In the recent past, there were minimal numbers of ADHD diagnosis recorded on girls (Todd, 2018). This was attributed to the fact that the physicians did not have much knowledge of how the condition manifested in girls. Through awareness, there has been increased knowledge on how to determine the signs and symptoms of the disorder, particularly in girls. As a result, increased numbers of diagnosis have been recorded with the cases doubling in the last two decades.
Two decades ago, children who were born weighing less than they should have a harder time to survive (Bluth, 2018). In the recent past, there has been rapid development and advancement of medical technology. These technological advancements have contributed much to the survival of preterm and low-birth-weight babies. Underweight babies are more likely to be diagnosed with ADHD and since there have been advancements in medical technology; these babies stand high chances of surviving. As a result, there are high chances of rising in ADHD diagnosis.
According to Thompson (2018), doctors might not have diagnosed ADHD in children earlier due to insufficient medical technology. The advancement of such technology has since enhanced diagnosis of the condition and hence an increased number of children diagnosed with the disorder.
The internet has also attributed to the rise in numbers of the diagnosis of ADHD. Through the World Wide Web and Google people can search for any information about the disorder including its signs and symptoms. Most organizations have designed websites and social media pages where people can access vital information about ADHD. These aids people with essential information and helps them identify symptoms in their children which as a result motivates them to see a physician for a diagnosis. This would, in turn, raise the number of diagnoses as seen in the recent past
Incorrect and Over-Diagnosis
In some instances, doctors hand out unwarranted ADHD diagnoses by conducting poor diagnostic practices (Hicks, 2013). This is attributed to the pressure imposed to the doctors to outstand in their performance which as a result fuels rates of increased diagnosis that outstrips the true prevalence of the child's condition. There has been an expansion of diagnostic criteria for the last few years such that children who show sign such as inattention is diagnosed with ADHD. This results in over-diagnosis of the condition and hence the rise in detection of ADHD in children.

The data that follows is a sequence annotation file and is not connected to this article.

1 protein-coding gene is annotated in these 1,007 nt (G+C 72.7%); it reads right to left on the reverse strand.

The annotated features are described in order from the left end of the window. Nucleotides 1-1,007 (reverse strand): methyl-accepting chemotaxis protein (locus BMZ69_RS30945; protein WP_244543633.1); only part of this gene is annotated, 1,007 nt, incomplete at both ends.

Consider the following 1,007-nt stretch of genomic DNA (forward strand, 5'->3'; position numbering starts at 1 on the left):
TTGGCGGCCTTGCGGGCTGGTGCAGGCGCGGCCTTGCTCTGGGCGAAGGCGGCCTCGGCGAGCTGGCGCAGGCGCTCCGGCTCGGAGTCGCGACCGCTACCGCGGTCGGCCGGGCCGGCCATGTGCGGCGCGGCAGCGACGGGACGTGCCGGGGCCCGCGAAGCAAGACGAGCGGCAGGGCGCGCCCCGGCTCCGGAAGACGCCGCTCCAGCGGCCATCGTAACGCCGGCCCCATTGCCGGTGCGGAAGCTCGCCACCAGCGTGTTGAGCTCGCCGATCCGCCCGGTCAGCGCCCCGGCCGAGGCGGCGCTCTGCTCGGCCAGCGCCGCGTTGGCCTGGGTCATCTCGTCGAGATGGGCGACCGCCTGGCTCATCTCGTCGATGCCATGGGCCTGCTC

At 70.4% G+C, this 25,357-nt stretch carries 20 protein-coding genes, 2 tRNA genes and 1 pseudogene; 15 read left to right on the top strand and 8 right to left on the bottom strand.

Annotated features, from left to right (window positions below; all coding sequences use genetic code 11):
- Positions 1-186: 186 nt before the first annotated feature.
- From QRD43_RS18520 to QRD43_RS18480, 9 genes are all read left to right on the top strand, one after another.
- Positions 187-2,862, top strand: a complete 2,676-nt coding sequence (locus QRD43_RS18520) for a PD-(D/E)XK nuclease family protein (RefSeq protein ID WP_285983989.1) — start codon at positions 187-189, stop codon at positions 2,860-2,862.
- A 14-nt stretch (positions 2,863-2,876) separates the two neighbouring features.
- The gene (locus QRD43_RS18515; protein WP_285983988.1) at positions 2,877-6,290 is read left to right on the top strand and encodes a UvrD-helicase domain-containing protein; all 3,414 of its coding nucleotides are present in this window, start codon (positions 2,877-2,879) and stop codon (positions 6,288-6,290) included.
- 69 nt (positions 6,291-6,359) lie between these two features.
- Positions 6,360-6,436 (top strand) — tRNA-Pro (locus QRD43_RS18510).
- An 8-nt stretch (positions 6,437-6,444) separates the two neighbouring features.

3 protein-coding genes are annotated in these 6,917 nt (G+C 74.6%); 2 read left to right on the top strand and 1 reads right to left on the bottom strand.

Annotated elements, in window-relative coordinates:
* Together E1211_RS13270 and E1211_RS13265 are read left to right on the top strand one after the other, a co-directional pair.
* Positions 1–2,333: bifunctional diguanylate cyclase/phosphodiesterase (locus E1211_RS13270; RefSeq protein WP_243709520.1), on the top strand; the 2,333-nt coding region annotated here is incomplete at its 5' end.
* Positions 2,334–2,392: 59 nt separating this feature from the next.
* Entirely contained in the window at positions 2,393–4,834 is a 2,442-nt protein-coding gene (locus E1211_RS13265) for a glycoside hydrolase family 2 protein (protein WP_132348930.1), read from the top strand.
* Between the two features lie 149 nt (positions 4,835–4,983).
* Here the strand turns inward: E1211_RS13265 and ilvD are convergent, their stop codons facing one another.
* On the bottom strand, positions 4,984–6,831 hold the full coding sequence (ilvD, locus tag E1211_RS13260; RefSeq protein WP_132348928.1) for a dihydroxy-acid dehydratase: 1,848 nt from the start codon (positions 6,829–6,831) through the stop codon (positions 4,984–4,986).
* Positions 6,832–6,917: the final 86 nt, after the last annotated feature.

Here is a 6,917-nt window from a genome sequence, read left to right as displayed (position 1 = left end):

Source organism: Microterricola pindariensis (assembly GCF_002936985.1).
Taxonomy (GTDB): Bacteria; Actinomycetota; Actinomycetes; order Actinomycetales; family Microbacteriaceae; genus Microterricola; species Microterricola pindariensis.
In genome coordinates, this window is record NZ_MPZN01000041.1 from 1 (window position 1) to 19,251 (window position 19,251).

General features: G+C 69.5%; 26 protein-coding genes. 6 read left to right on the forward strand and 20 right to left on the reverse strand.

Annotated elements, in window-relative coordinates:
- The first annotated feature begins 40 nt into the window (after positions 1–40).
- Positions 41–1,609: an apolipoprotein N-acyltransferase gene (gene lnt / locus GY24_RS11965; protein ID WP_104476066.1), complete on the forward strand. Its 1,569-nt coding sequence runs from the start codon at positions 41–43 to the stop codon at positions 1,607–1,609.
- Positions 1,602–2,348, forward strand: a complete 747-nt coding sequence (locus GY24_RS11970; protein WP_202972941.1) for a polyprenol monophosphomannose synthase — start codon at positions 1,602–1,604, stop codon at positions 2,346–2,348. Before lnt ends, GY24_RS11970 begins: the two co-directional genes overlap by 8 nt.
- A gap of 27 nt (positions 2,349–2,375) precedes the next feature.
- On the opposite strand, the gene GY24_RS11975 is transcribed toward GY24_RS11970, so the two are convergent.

Children are in most cases diagnosed by general pediatricians instead of professionals and specialists. The average time of diagnostic assessment and processes taken by these pediatricians usually are shorter than the required time. There are possibilities that most children are overdiagnosed since the prescribed procedures are not correctly followed (Thompson, 2018).
A proper diagnosis needs a comprehensive evaluation using information from different sources (Todd, 2018). This incorporates interviews with a parent, child, and teacher, observation by doctor, symptom rating scales and academic assessments of the child. This is however not the case with some doctors who are incompetent and rush to make a quick diagnosis based on incomplete information. When most of the doctors decide to perform such a quick diagnosis, the number of ADHD cases in children rise. Thus incorrect and overdiagnosis attributes to the rise of ADHD cases in children in recent years.
Societal Changes in Education and Families
Before the society was educated on the signs and symptoms of ADHD, a diagnosis was only made when children were at school age. This has however changed with time since families are aware of the symptoms and hence they can quickly identify the condition in preschoolers and thus increasing the number of diagnosis in children. According to Low (2018), the initial diagnosis was only done when children showed severe symptoms that caused significant impairment in functioning in schools, at home, at work or in social life. With the recent change in social life especially in education, people have known much about the condition, and a mere sign or symptom facilitates medical checkup and hence the rise in diagnosis.